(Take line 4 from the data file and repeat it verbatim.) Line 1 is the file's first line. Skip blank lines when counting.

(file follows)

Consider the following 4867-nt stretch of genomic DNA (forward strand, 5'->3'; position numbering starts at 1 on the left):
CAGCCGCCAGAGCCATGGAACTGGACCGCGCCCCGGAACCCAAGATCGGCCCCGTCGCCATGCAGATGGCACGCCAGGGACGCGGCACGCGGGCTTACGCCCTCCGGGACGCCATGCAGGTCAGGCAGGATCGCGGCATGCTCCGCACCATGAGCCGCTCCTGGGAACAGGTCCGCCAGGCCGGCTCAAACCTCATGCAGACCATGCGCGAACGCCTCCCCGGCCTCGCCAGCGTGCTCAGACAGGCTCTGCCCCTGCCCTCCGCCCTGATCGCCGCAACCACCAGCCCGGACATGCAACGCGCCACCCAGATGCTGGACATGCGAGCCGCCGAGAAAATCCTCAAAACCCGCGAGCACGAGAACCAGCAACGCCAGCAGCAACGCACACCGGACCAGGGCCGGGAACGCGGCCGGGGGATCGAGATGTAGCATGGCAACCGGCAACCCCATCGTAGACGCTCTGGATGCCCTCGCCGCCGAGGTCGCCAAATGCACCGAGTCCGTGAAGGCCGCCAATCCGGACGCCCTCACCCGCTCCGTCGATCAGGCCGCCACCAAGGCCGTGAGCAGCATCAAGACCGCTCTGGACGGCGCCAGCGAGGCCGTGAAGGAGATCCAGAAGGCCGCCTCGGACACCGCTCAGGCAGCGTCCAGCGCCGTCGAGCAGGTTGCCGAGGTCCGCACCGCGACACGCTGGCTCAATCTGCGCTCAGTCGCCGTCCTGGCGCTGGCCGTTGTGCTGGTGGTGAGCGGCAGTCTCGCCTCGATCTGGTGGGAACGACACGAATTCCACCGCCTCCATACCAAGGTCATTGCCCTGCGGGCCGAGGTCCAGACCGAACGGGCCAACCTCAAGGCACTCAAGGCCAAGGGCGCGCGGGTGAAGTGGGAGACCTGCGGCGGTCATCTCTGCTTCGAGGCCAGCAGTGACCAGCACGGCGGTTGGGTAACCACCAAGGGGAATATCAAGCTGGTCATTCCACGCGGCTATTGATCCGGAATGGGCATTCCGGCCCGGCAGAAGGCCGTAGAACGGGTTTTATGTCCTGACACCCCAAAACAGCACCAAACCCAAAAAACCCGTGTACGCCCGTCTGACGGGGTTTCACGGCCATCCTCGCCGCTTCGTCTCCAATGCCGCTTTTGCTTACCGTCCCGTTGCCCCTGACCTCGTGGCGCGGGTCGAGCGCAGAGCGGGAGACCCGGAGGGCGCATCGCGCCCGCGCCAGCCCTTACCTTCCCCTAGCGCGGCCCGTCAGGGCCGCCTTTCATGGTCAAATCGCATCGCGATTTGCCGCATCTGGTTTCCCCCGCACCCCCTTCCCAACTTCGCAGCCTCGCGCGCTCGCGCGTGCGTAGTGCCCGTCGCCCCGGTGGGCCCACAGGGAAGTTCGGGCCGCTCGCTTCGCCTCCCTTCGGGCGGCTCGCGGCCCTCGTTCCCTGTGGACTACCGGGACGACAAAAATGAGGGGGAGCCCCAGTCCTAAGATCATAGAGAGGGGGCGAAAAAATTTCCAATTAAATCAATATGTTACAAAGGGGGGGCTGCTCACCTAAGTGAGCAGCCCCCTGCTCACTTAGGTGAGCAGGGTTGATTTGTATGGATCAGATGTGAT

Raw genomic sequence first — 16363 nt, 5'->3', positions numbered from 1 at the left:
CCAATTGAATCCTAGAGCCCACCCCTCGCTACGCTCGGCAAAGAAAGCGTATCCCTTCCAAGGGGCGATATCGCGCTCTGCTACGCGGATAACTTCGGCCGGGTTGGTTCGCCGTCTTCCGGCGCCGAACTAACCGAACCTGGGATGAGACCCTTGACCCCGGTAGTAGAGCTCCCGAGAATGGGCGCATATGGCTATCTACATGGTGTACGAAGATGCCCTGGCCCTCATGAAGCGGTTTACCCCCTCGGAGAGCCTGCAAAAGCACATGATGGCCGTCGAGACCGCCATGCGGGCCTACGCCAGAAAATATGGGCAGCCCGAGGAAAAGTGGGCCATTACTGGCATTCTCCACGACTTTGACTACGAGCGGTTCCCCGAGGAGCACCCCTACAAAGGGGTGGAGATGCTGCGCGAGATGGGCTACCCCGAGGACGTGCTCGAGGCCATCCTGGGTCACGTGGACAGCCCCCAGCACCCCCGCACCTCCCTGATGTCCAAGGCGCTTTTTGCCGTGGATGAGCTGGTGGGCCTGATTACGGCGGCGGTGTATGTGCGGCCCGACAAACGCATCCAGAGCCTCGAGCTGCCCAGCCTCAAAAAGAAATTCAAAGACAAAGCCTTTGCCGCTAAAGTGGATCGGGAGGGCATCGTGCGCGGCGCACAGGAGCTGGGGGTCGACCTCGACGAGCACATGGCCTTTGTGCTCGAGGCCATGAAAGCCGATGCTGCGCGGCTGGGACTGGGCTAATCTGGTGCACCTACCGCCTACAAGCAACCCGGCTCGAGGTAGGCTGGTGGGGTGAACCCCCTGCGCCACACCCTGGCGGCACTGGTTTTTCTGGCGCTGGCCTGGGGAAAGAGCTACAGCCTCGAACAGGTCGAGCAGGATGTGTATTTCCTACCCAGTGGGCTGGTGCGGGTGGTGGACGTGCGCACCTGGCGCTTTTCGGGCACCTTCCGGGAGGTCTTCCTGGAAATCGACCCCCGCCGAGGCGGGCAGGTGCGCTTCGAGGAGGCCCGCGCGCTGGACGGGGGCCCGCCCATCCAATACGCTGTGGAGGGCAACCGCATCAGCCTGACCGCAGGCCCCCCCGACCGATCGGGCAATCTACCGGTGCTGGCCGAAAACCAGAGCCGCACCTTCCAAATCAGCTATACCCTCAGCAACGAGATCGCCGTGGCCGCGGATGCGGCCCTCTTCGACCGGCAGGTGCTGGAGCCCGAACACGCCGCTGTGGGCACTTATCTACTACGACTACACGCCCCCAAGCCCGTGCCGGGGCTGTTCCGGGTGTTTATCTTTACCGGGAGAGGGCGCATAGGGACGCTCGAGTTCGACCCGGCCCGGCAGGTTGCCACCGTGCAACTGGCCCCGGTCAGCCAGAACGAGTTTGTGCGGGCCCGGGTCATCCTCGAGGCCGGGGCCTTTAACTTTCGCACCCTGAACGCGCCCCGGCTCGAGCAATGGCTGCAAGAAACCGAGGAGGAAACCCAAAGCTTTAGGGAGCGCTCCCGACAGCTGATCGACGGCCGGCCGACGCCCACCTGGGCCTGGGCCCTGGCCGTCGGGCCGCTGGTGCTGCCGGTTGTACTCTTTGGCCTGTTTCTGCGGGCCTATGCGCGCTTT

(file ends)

CCAATTGAATCCTAGAGCCCACCCCTCGCTACGCTCGGCAAAGAAAGCGTATCCCTTCCAAGGGGCGATATCGCGCTCTGCTACGCGGATAACTTCGGCCGGGTTGGTTCGCCGTCTTCCGGCGCCGAACTAACCGAACCTGGGATGAGACCCTTGACCCCGGTAGTAGAGCTCCCGAGAATGGGCGCATATGGCTATCTACATGGTGTACGAAGATGCCCTGGCCCTCATGAAGCGGTTTACCCCCTCGGAGAGCCTGCAAAAGCACATGATGGCCGTCGAGACCGCCATGCGGGCCTACGCCAGAAAATATGGGCAGCCCGAGGAAAAGTGGGCCATTACTGGCATTCTCCACGACTTTGACTACGAGCGGTTCCCCGAGGAGCACCCCTACAAAGGGGTGGAGATGCTGCGCGAGATGGGCTACCCCGAGGACGTGCTCGAGGCCATCCTGGGTCACGTGGACAGCCCCCAGCACCCCCGCACCTCCCTGATGTCCAAGGCGCTTTTTGCCGTGGATGAGCTGGTGGGCCTGATTACGGCGGCGGTGTATGTGCGGCCCGACAAACGCATCCAGAGCCTCGAGCTGCCCAGCCTCAAAAAGAAATTCAAAGACAAAGCCTTTGCCGCTAAAGTGGATCGGGAGGGCATCGTGCGCGGCGCACAGGAGCTGGGGGTCGACCTCGACGAGCACATGGCCTTTGTGCTCGAGGCCATGAAAGCCGATGCTGCGCGGCTGGGACTGGGCTAATCTGGTGCACCTACCGCCTACAAGCAACCCGGCTCGAGGTAGGCTGGTGGGGTGAACCCCCTGCGCCACACCCTGGCGGCACTGGTTTTTCTGGCGCTGGCCTGGGGAAAGAGCTACAGCCTCGAACAGGTCGAGCAGGATGTGTATTTCCTACCCAGTGGGCTGGTGCGGGTGGTGGACGTGCGCACCTGGCGCTTTTCGGGCACCTTCCGGGAGGTCTTCCTGGAAATCGACCCCCGCCGAGGCGGGCAGGTGCGCTTCGAGGAGGCCCGCGCGCTGGACGGGGGCCCGCCCATCCAATACGCTGTGGAGGGCAACCGCATCAGCCTGACCGCAGGCCCCCCCGACCGATCGGGCAATCTACCGGTGCTGGCCGAAAACCAGAGCCGCACCTTCCAAATCAGCTATACCCTCAGCAACGAGATCGCCGTGGCCGCGGATGCGGCCCTCTTCGACCGGCAGGTGCTGGAGCCCGAACACGCCGCTGTGGGCACTTATCTACTACGACTACACGCCCCCAAGCCCGTGCCGGGGCTGTTCCGGGTGTTTATCTTTACCGGGAGAGGGCGCATAGGGACGCTCGAGTTCGACCCGGCCCGGCAGGTTGCCACCGTGCAACTGGCCCCGGTCAGCCAGAACGAGTTTGTGCGGGCCCGGGTCATCCTCGAGGCCGGGGCCTTTAACTTTCGCACCCTGAACGCGCCCCGGCTCGAGCAATGGCTGCAAGAAACCGAGGAGGAAACCCAAAGCTTTAGGGAGCGCTCCCGACAGCTGATCGACGGCCGGCCGACGCCCACCTGGGCCTGGGCCCTGGCCGTCGGGCCGCTGGTGCTGCCGGTTGTACTCTTTGGCCTGTTTCTGCGGGCCTATGCGCGCTTT